It should be highlighted that the provisions were introduced before the pandemic, and thus before the dramatic increase in the application of telemedicine in Poland. The teleradiology regulation is also more detailed in defining quality requirements than the later regulation on organizational standards in telecounselling in primary medical care [14]. However, teleradiology was not a major issue during the pandemic because limitation of direct patient-doctor contact is not among its major objectives.

Quality recommendations on teleradiology

Apart from binding legal requirements, there are also variable recommendations designed to ensure quality and consistence of teleradiology services throughout the given healthcare system. The most important are the guidelines developed by the specialist organizations of radiologists. Relevant provisions have been introduced in multiple countries, and below we will focus on documents issued by the European Society of Radiology – ESR [39], the American College of Radiology – ACR [40], and the Royal College of Radiologists – RCR [41].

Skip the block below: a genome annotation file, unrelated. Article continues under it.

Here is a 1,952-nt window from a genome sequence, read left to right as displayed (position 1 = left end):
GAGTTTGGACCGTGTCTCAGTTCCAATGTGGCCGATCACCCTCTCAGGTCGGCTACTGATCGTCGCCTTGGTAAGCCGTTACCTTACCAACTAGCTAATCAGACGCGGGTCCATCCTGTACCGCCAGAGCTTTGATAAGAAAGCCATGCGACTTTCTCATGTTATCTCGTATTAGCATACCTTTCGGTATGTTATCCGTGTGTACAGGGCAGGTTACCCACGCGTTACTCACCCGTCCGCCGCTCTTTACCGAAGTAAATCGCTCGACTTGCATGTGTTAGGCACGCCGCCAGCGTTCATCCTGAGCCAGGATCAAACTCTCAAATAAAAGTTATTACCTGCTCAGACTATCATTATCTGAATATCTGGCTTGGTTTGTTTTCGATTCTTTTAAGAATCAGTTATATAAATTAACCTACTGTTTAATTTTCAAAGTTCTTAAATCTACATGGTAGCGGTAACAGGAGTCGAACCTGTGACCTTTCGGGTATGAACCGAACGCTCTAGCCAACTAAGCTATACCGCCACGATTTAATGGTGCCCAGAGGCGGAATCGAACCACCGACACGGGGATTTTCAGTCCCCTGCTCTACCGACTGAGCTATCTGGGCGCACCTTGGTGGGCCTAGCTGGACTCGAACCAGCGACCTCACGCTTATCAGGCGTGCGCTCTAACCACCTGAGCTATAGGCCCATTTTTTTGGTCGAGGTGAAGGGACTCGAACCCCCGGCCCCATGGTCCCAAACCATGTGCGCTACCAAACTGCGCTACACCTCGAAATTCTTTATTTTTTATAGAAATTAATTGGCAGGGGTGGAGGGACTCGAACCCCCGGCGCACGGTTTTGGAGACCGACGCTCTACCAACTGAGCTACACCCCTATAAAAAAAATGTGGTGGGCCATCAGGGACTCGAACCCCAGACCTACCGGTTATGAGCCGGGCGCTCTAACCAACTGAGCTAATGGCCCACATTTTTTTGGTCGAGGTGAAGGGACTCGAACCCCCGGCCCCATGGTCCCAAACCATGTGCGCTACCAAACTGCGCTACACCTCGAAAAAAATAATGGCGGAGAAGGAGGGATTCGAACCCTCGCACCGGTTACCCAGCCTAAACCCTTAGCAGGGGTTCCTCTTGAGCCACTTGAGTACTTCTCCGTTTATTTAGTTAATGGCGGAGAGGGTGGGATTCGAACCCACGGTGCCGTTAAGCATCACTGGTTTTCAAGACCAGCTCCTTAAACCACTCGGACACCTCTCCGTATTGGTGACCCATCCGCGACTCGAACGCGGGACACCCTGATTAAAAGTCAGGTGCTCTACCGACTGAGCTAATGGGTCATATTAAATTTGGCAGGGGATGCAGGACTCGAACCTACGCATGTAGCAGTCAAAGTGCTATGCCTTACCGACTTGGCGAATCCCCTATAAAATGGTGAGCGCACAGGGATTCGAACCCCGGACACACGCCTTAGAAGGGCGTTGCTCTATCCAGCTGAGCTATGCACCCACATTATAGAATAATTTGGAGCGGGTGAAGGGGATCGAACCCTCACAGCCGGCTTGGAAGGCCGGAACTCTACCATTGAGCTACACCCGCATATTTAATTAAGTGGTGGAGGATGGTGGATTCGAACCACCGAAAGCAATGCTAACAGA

The general frame for teleradiology at the European level was provided by the ESR in the “ESR white paper on teleradiology…” [39]. The main messages from this document are: “Teleradiology should form part of and be integrated with the wide spectrum of radiology services, and not a separate tradable commodity. The quality of radiological reports and services delivered by teleradiology should not be less than those of local radiologists. International quality standards for teleradiology need to be established. Patients need to be fully informed when teleradiology is used”. ESR’s White Paper refers to multiple elements that must be carefully considered to ensure this standard, including licensing of physicians working in teleradiology (quoting the European Diploma in Radiology and European Training Curriculum for Radiology as mechanisms to verify competencies), patients’ rights (e.g. the right to information that teleradiology services are applied, and informed consent), as well as technical issues. The document refers also to the necessity of providing effective bilateral communication between the referring and reporting physician, which also involves the need to tackle language issues.